by Gillian King
- See a slide show of resources older people within the GLBT community can go to.
The process of growing older can prove to be difficult for many people, especially when it comes to navigating government benefits and retirement. However, for individuals such as Pamela Mayne the process can prove to be especially nerve-racking. “It has been a harrowing experience to get what we are entitled to,” Mayne said.
Mayne, 64, and her domestic partner, Ann, have had to put a lot of hard work and energy into ensuring their benefits are set up the way they need them to be. Hard work that legally married couples generally don’t have to worry about. Their problems are rooted in the fact that they are a lesbian couple, and despite being together for the last 37 years many organizations don’t recognize their relationship.
The simple act of getting on each other’s insurance proved to be trying for the couple. After Mayne’s partner retired, Mayne wanted to make sure the primary and secondary coverage for their health insurance was correct. “When I called Medicare, no one knew what to do because they didn’t recognize domestic partners,” Mayne said.
Medicare isn’t the only place where the two have run into trouble. When Mayne retired, she had to take her retirement in one lump sum instead of monthly payments. “It would have been nice to have monthly payments,” Mayne said, “but if something were to happen and I died, the benefits would die with me. I couldn’t leave it to Ann like I could if we were a married couple.”
These types of experiences aren’t unique to this couple. According to Jo Merrill, a doctoral student in counseling psychology and a teacher in the Gender Studies program at the University of Utah, couples across the nation are having similar experiences. Merrill did a qualitative study of aging experiences of older lesbian couples and found some noticeable trends.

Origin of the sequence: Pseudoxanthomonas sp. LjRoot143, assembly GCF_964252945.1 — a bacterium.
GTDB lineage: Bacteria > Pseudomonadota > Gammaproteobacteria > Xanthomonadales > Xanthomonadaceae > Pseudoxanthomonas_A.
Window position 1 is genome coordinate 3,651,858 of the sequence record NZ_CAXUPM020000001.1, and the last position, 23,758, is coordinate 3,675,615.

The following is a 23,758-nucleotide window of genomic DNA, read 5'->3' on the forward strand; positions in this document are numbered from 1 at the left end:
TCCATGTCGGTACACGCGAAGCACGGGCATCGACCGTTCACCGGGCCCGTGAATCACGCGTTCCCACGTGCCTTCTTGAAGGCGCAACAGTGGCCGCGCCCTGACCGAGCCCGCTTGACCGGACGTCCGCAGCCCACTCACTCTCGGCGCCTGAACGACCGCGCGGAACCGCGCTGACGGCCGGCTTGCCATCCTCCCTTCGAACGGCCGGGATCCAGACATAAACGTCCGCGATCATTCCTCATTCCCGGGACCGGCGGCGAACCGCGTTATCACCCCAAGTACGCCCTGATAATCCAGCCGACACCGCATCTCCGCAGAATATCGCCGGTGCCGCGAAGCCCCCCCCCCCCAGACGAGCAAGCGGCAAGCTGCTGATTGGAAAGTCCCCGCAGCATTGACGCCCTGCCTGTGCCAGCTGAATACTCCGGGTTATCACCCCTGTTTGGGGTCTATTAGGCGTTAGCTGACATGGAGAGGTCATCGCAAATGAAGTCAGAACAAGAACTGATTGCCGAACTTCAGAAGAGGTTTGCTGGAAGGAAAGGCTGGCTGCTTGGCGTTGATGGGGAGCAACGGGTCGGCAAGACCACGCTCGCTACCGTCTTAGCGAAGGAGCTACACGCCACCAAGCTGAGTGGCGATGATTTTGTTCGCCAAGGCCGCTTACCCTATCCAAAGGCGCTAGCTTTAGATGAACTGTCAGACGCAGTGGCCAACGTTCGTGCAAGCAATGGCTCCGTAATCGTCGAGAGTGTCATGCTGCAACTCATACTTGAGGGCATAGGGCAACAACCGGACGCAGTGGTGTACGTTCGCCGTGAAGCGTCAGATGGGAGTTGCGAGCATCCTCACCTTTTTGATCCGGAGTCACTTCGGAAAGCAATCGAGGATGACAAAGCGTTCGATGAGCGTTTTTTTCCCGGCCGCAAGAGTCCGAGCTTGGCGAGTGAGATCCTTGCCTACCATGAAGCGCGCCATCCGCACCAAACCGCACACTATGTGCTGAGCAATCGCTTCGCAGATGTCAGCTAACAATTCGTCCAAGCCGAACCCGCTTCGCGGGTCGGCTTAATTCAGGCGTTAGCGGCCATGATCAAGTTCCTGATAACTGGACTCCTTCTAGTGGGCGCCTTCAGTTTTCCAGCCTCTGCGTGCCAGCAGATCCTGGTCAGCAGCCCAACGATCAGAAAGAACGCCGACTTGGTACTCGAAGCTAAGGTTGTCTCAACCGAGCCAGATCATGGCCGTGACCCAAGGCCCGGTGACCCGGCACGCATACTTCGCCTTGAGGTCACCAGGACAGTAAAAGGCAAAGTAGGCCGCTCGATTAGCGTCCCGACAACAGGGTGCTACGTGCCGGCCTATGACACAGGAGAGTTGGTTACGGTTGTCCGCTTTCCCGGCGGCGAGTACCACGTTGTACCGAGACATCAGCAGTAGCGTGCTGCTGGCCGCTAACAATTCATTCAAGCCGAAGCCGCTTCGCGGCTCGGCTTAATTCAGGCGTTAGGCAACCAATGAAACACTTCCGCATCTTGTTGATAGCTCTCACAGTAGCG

“Some of the unique concerns for LGBT (lesbian, gay, bisexual, transsexual) couples are legal invisibility, right of inheritance and social security benefits,” Merrill said. She added these problems mostly stem from domestic partnerships not being legally recognized, and marriage not being available for these individuals. Without some sort of legal or familial bond, Merrill says many of these couples feel their benefits are never really secured, no matter how much money they pay to make sure they are.
Trying to secure benefits is a familiar task for Mayne. She and her partner set up living wills so that if anything were to happen to either of them their money and property would go where they want it. Since the state of Utah doesn’t recognize domestic partnerships, the process of drawing up the documents was much more expensive and time consuming. When comparing the process of her setting up a living will as opposed to her married, heterosexual daughter Mayne said, “It cost three times as much for us because there is no legal relationship so there are a lot more papers to sign.”
The process of setting up things like insurance and living wills can be difficult for LGBT seniors to navigate, but luckily they are not alone. The Utah Pride Center holds monthly events for SAGE Utah to help individuals navigate the unfamiliar territory of aging within the gay community. According to Jennifer Nuttall, Director of Adult Programs at the Utah Pride Center, SAGE (services and advocacy for gay, lesbian, bisexual and transgender elders) offers social avenues, workshops and educational opportunities that seniors in the LGBT community would otherwise not have. They work closely with Salt Lake County Aging Services and address issues that are unique to LGBT seniors.
More than anything Nuttall says that through SAGE individuals can receive the support they are in need of. “It is important to have people that are supportive and affirming of who you are,” Nuttall said. She mentioned that other groups, such as grief groups, aren’t always supportive to people living LGBT lifestyles. Individuals feel like they need to hide information about themselves and their sexuality, which isn’t helpful during trying times, such as attempting to cope with the death of a partner. At SAGE events these individuals don’t need to hide who they are, they can make connections and get the support they need.